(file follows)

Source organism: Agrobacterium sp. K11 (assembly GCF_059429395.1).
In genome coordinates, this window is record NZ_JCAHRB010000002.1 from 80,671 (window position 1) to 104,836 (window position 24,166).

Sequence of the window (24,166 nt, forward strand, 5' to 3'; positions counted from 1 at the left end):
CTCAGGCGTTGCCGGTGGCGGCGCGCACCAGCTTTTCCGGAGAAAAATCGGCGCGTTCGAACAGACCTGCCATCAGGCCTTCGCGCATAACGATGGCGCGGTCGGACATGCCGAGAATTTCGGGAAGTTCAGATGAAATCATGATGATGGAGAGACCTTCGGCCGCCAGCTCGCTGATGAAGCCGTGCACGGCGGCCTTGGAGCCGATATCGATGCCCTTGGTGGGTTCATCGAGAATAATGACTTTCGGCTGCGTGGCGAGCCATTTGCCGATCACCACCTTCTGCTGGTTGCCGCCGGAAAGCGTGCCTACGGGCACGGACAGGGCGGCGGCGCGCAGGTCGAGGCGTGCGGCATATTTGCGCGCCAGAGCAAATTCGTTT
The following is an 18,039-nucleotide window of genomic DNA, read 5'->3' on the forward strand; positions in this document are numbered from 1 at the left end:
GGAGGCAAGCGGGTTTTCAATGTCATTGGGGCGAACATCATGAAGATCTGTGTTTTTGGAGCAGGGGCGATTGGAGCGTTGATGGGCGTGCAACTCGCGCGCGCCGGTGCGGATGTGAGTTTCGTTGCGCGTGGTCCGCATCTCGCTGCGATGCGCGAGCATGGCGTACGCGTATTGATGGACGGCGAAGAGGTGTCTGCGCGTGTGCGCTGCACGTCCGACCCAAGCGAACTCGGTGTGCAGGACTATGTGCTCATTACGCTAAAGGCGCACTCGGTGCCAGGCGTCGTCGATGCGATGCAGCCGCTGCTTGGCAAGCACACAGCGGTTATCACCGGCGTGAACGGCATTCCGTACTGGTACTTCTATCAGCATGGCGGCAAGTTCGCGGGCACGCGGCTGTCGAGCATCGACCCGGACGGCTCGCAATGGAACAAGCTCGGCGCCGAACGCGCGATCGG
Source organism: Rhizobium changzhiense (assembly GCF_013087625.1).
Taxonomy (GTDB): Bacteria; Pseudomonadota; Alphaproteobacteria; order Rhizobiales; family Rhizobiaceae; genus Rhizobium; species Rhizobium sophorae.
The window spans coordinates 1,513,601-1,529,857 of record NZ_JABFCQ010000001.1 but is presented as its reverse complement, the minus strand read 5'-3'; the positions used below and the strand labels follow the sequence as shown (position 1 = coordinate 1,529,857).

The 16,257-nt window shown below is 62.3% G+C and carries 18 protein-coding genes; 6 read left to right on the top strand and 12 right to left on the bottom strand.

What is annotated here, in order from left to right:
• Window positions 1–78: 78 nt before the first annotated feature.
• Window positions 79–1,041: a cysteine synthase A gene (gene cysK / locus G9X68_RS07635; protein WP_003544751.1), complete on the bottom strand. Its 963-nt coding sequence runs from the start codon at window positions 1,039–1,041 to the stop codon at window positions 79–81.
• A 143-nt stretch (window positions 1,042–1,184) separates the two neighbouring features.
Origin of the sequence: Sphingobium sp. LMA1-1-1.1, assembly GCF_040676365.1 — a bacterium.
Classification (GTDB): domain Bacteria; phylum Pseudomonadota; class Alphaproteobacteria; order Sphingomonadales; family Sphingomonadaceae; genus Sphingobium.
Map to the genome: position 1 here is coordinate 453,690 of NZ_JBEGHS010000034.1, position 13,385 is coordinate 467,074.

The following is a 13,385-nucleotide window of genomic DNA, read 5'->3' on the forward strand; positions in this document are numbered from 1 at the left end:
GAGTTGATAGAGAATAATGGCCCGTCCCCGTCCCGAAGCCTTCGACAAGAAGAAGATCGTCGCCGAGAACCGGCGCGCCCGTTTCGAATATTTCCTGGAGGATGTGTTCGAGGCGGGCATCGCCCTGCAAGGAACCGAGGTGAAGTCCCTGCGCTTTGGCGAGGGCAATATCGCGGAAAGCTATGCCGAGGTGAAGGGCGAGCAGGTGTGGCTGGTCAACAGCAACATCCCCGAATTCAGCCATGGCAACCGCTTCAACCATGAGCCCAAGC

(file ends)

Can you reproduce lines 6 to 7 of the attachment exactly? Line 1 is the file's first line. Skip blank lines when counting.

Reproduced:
GGAGGCAAGCGGGTTTTCAATGTCATTGGGGCGAACATCATGAAGATCTGTGTTTTTGGAGCAGGGGCGATTGGAGCGTTGATGGGCGTGCAACTCGCGCGCGCCGGTGCGGATGTGAGTTTCGTTGCGCGTGGTCCGCATCTCGCTGCGATGCGCGAGCATGGCGTACGCGTATTGATGGACGGCGAAGAGGTGTCTGCGCGTGTGCGCTGCACGTCCGACCCAAGCGAACTCGGTGTGCAGGACTATGTGCTCATTACGCTAAAGGCGCACTCGGTGCCAGGCGTCGTCGATGCGATGCAGCCGCTGCTTGGCAAGCACACAGCGGTTATCACCGGCGTGAACGGCATTCCGTACTGGTACTTCTATCAGCATGGCGGCAAGTTCGCGGGCACGCGGCTGTCGAGCATCGACCCGGACGGCTCGCAATGGAACAAGCTCGGCGCCGAACGCGCGATCGG
Source organism: Rhizobium changzhiense (assembly GCF_013087625.1).